LOS ANGELES – Director Mike Nichols was riding high from the success of “Who’s Afraid of Virginia Wolff” and “The Graduate” when he made the biggest blunder of his film career.
He made “Catch-22.”
The director’s big-budget, all-star adaptation of Joseph Heller’s book was an expensive, embarrassing reminder that dense, ambitious novels don’t always translate to the big screen.
George Clooney and his producing partner Grant Heslov were all too aware of the 1970 flop when someone suggested it was time to try again.
“It seemed ridiculous,” the Oscar-winning actor and director said this past February. “It’s a beloved novel. I didn’t want to get in the middle of that.”
But Clooney was smitten with the script by Luke Davies and David Michôd — as well as an option that Nichols didn’t have nearly 50 years ago: unraveling the tale over a span of six hours on television.
“When you do a movie, you don’t have enough time to really get to know the characters,” said Clooney, who is also developing an eight-part TV series about Watergate. “But when you do it as a television show, you get to spend time with the characters just like the book does.”
Front and center in this six-part project, available Friday on Hulu, is Yossarian, a philosophical World War II bombardier whose love for America is eclipsed only by his desire for self-preservation.
It’s a perfectly rational attitude — which means he’s much too sane to be grounded. That’s the military’s Catch-22, just one of the comic conundrums in a satire that has as much to say about red tape as it does about war.
“It was taken up by Vietnam-era generation as an antiwar book, but that’s really not what it was designed to be,” Clooney said. “It’s really about making fun of the bureaucracy of war and the ridiculousness of it. I think that still plays.”
‘Actual emotional journeys’
In addition to directing several of the episodes, Clooney appears as Lt. Gen. Scheisskopf, a short-tempered training officer obsessed with parades. It’s the kind of hammy, over-the-top performance that Clooney usually reserves for the Coen brothers.
“Well, you’ve got to take a swing and hope that you hit the ball along the way,” he said. “There’s no way to do this half-assed. You can’t subtly yell at people and you can’t subtly kill these people. That’s part of the morbid comedy.”
Popping almost as many blood vessels is actor Kyle Chandler as Col. Cathcart, a guy who believes he’s acting as a super patriot by raising the number of required missions his pilots need before they can go home. In one of the most hilarious scenes, Cathcart impulsively promotes a woefully underqualified soldier only because his birth name is Major Major.
“I was terrified the first few days, and I think it showed,” said Chandler, who won an Emmy for playing the much more even-keeled football coach Eric Taylor in “Friday Night Lights.” “Some of the other guys were like, ‘Oh, I’m glad you’re scared, because we are, too.’ But the whole thing was enjoyable because the writing was fun to play with.”
While Nichols’ film was jam-packed with celebrities, including Orson Welles, Bob Newhart, Jon Voight and Art Garfunkel, many of their parts were nothing more than extended cameos. The miniseries format allowed the writers to focus on fleshing out the characters, even if most of the actors are not household names (though “House” star Hugh Laurie does have a juicy role as the squadron’s unflappable executive officer).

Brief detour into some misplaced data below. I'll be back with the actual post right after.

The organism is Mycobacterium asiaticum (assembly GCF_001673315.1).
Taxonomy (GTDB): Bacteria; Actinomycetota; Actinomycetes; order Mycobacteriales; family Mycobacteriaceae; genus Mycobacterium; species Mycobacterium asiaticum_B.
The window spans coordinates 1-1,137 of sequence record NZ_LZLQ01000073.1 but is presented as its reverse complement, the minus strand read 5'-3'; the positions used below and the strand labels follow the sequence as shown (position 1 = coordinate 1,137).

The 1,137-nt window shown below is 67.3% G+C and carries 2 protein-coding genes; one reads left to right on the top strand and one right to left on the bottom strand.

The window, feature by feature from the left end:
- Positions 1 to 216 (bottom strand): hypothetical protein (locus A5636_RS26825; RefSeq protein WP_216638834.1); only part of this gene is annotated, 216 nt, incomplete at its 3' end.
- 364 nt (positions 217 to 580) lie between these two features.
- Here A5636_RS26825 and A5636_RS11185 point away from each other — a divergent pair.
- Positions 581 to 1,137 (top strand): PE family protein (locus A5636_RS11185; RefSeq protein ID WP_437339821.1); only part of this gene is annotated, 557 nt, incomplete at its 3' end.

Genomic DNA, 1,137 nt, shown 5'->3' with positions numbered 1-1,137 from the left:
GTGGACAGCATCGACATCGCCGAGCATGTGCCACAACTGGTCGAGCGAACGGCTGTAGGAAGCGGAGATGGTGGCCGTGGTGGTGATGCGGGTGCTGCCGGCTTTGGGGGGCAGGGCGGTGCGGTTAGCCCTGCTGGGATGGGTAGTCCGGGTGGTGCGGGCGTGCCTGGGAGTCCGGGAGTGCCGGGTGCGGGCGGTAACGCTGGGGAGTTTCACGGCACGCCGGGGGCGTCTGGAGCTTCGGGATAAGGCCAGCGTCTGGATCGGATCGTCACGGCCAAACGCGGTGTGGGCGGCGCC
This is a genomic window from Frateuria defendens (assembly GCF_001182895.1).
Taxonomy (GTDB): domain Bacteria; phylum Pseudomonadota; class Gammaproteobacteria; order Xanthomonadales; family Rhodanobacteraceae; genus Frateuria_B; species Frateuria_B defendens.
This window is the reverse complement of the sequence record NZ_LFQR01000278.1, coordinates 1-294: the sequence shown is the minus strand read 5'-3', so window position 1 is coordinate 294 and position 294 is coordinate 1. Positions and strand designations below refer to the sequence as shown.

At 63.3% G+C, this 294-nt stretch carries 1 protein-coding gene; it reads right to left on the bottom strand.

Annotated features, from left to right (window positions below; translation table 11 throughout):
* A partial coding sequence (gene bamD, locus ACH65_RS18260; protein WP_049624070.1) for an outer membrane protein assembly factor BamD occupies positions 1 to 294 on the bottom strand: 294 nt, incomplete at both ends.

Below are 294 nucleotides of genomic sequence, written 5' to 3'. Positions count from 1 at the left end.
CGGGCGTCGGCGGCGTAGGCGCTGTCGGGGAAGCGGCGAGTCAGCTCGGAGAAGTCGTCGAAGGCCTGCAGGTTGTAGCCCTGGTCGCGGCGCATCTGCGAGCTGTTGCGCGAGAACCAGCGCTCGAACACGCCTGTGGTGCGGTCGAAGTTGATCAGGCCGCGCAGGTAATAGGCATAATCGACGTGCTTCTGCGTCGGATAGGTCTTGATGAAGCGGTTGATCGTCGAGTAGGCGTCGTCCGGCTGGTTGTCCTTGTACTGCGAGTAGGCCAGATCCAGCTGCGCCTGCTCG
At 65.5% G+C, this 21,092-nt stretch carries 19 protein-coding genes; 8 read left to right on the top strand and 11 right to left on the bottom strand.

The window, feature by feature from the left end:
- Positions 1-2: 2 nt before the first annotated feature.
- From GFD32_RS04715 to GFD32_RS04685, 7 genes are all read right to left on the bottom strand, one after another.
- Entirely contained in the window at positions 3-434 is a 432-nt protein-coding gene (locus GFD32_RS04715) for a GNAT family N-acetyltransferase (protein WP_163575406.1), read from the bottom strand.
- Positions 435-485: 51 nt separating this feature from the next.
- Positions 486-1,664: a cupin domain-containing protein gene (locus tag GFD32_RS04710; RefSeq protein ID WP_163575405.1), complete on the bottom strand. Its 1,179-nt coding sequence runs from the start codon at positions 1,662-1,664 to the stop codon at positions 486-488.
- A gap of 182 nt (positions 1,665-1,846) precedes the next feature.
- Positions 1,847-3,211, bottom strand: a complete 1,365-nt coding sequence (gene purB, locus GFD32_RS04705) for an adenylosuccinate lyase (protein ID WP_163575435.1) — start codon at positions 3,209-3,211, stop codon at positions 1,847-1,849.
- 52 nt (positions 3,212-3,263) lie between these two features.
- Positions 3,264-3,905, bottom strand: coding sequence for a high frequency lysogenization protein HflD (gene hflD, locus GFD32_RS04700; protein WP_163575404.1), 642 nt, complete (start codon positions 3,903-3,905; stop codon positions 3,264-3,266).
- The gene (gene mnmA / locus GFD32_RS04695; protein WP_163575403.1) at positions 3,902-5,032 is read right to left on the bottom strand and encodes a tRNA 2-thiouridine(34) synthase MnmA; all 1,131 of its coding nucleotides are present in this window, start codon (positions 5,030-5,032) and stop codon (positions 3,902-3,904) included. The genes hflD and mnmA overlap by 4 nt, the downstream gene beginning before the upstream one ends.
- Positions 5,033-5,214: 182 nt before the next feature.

“I love the film, don’t get me wrong. But it just re-creates the chaotic kaleidoscopic nature of the novel,” said script writer Davies, who went for an approach more chronological than either the novel or movie. “We basically unfolded the story so that all our characters could have actual emotional journeys from beginning to end.”
Front and center is Christopher Abbott, who presents a much more grounded interpretation of Yossarian than Alan Arkin did in the 1970 production. In that version, Yossarian suffered so many panic attacks that his sweat could have filled the Mediterranean Sea.
“I think things are funnier when they’re done very seriously,” said Abbott, best known for playing Allison Williams’ much put-upon boyfriend in “Girls.” “It’s more a question of commitment and being truthful in those moments.”
Squeezing into the cockpit
The scenes with Yossarian and his fellow pilots soaring through the air, swooping in and out of explosions, are stunning, thanks largely to special effects. But the actors and writers also got a chance to work with two actual B-25 Mitchells (a serious downgrade from the 45 planes Nichols employed for his feature).
Transporting one of the planes from Los Angeles to the series’ sets on the Italian island of Sardinia required seven stops for refueling, but it proved well worth the logistical hassle.
Davies found himself rewriting part of the script after he saw firsthand how cramped the plane’s interiors were. Sitting in the cockpits helped the actors channel the claustrophobia the actual fliers must have felt.
“I didn’t actually fly in them because that would be extremely dangerous, but just riding down the runway about one mile per hour was scary enough,” Abbott said. “You feel like you’re driving an old Chevy in a weird way. It’s not as computerized as you would think. But it gets really hot. It’s glass. It’s sunny. It’s a very vulnerable place.”
In the end, “Catch-22” was less interested in being historically accurate and more focused on capturing the anxieties and absurdities of battle — if not life itself.
“All of us spend our days and nights thinking and worrying about these situations,” Clooney said. “We’ll always wonder about the insanity of war and this story just reflects that.”